The Mustard Mill at Seaton Ross operated from the 1840’s through to the 1860’s. The mill which was steam driven, was part of West Lea Cottages at North End owned by Robert Cook. Robert was a well known and respected farmer being also a yeoman. In 1851 he lived at West View House and at the age of 77 he is described from the census as a retired miller. Robert owned and ran the Old Mill during the early to mid 19th century following in the footsteps of his father Matthew.
Robert’s son, George Cook, was the mustard grinder who lived and worked at the mustard mill – he also the local grocer and worsted manufacturer. Local farmers grew mustard and delivered their crops to George’s mill. Mustard has been grown in the fields of England since Roman Times. The seed is sown in March and April, the plant flowers in June and harvesting takes place in September.
Before the days of advanced farm machinery, the mustard crop was largely grown by hand methods. The resulting plants suffered from many deficiencies and was a difficult crop to harvest Some types grew to a height of 10 feet or more and could easily be flattened by wind or rain. Harvesting at just the right time was crucial as fully ripe pods would spit and spill the seed . The crop was cut with sickles, tied into sheaves to dry, then stacked ready for threshing. Before the advent of roller milling in the late 19th century, the mustard mill at Seaton Ross bad stampers powered by steam which used to crumble the hard seed to release and powder the kernel The resulting powder was them passed through a fine sieve to remove the unwanted husk which was utilised to make medicinal products or animal feeds. Two plants were grown, brown mustard and white mustard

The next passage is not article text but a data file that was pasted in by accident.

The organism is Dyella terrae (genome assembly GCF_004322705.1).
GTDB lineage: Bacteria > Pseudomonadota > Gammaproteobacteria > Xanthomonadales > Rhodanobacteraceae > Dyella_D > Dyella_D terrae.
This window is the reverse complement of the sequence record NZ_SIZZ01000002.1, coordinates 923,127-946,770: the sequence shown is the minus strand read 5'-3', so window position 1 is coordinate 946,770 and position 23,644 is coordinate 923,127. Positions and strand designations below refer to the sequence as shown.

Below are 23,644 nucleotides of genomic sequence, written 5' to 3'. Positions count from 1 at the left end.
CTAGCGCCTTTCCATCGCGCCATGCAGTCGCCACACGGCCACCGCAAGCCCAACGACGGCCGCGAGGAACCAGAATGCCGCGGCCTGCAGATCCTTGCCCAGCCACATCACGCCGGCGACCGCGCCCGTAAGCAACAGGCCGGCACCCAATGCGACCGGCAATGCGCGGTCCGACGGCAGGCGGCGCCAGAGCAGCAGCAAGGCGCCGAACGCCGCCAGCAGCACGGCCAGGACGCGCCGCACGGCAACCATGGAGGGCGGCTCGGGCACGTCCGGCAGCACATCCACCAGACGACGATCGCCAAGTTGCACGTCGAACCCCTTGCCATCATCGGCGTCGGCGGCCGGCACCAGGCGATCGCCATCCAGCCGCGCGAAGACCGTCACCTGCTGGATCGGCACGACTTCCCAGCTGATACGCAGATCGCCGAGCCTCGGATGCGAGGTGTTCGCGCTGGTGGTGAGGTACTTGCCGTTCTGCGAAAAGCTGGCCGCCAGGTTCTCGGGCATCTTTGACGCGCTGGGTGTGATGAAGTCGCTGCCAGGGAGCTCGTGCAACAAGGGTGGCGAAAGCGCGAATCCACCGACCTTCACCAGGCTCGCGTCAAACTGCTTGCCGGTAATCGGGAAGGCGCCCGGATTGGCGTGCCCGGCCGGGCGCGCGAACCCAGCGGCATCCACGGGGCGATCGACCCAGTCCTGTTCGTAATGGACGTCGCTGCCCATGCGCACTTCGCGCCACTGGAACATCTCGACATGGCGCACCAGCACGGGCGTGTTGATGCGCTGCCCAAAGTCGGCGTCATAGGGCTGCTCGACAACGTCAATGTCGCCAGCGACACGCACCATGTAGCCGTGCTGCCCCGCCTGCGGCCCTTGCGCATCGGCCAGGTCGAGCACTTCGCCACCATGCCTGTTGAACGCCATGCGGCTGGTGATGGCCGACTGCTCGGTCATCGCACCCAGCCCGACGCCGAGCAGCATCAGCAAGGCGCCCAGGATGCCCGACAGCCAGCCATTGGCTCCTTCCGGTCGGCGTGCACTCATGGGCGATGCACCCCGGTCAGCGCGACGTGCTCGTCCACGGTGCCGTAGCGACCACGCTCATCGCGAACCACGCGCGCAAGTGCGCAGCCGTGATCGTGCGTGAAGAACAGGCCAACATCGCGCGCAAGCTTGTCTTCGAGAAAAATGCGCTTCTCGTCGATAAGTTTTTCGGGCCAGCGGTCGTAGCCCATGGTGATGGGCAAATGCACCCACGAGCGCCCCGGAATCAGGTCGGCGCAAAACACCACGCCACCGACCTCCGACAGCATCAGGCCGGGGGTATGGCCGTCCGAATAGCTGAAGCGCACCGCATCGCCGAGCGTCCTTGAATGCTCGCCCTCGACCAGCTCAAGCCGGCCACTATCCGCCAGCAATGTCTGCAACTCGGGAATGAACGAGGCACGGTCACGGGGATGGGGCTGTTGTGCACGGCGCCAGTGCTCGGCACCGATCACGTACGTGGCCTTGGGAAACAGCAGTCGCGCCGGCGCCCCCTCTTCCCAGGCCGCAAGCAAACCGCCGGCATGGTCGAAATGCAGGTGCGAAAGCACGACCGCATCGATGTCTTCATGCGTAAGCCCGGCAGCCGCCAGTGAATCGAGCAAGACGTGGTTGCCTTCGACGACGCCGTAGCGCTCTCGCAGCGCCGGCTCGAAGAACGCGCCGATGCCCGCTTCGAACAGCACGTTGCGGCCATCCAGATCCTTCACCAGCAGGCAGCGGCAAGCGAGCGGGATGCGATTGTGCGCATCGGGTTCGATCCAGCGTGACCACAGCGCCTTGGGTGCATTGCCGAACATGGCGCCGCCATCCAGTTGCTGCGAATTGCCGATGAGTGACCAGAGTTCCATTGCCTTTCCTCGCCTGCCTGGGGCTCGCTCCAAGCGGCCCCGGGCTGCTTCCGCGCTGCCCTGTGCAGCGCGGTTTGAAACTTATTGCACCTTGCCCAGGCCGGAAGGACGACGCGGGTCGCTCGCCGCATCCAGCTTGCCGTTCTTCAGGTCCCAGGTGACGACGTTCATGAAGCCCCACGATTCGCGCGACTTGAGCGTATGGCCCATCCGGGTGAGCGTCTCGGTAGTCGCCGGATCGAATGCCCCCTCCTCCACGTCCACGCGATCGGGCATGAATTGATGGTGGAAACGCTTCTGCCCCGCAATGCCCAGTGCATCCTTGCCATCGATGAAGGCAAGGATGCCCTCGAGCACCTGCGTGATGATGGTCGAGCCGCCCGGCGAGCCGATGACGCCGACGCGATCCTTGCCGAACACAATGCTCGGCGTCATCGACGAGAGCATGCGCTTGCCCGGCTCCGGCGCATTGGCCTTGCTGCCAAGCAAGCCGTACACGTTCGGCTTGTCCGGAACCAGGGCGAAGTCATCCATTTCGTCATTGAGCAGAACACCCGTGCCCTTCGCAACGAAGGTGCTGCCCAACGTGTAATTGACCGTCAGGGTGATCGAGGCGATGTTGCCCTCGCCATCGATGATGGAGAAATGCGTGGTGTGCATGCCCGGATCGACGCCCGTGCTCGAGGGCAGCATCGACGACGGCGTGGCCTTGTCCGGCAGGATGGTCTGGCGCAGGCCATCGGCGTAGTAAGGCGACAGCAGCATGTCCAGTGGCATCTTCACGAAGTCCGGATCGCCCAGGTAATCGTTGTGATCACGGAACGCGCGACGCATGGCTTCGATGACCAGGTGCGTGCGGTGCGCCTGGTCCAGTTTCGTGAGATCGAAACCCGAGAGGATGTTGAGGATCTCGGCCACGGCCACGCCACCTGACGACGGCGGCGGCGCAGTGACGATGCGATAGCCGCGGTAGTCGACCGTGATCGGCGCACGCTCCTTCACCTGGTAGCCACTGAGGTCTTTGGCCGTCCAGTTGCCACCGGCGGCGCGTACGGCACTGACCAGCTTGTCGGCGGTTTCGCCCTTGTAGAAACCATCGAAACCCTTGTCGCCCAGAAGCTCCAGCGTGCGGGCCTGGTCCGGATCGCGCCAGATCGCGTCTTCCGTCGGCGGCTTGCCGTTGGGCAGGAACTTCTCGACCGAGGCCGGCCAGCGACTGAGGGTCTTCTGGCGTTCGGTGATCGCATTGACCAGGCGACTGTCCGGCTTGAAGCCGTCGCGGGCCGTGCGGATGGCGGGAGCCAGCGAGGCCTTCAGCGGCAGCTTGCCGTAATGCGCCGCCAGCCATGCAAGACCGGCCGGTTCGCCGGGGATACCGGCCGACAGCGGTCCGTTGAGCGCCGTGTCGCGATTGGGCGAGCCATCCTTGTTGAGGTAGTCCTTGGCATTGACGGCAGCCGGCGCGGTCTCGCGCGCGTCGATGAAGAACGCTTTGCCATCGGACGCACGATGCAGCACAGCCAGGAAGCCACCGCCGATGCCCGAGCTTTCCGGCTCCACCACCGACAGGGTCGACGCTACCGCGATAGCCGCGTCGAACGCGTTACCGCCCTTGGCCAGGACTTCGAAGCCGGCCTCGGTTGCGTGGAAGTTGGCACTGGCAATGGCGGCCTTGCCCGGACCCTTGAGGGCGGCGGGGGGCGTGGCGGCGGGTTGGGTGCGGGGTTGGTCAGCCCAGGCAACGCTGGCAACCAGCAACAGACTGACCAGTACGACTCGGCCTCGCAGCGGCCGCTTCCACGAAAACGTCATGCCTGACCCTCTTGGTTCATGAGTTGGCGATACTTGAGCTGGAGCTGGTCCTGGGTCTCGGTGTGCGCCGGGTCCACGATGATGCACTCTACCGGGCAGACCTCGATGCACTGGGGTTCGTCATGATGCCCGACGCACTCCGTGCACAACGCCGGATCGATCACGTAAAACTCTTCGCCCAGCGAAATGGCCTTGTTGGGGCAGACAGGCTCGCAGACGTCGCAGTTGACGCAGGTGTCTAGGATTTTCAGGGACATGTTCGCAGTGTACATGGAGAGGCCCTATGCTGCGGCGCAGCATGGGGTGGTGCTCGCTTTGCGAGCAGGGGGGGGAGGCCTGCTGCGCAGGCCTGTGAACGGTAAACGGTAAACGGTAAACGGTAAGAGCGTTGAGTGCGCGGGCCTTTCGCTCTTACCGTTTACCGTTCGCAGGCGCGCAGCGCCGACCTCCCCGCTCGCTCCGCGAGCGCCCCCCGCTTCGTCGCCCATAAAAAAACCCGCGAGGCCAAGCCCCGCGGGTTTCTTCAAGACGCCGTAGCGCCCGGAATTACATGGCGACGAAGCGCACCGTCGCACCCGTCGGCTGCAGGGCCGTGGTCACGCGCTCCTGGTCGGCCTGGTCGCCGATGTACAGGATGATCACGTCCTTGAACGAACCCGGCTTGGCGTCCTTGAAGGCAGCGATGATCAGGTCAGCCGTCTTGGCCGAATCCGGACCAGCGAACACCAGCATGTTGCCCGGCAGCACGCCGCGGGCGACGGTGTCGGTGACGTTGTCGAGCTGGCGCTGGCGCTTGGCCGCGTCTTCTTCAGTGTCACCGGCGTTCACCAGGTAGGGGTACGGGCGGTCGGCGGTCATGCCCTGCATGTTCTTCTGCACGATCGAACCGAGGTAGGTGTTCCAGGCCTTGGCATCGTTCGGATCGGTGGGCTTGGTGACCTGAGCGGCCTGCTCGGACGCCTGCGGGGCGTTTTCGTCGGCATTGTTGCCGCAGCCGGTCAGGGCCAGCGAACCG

Sadly with the advent of roller milling the mustard mill ceased to operate in the late 1860’s and became part of the local rural history. George Cook retired and his brother, James took over the property at North End continuing to live and trade at the property as a grocer until the late 1880’s. He ran the business with his wife Elizabeth. James died in May 1892 aged 77 and Elizabeth died in March 1896 aged 85. They both are buried in the graveyard at St Edmund’s Church.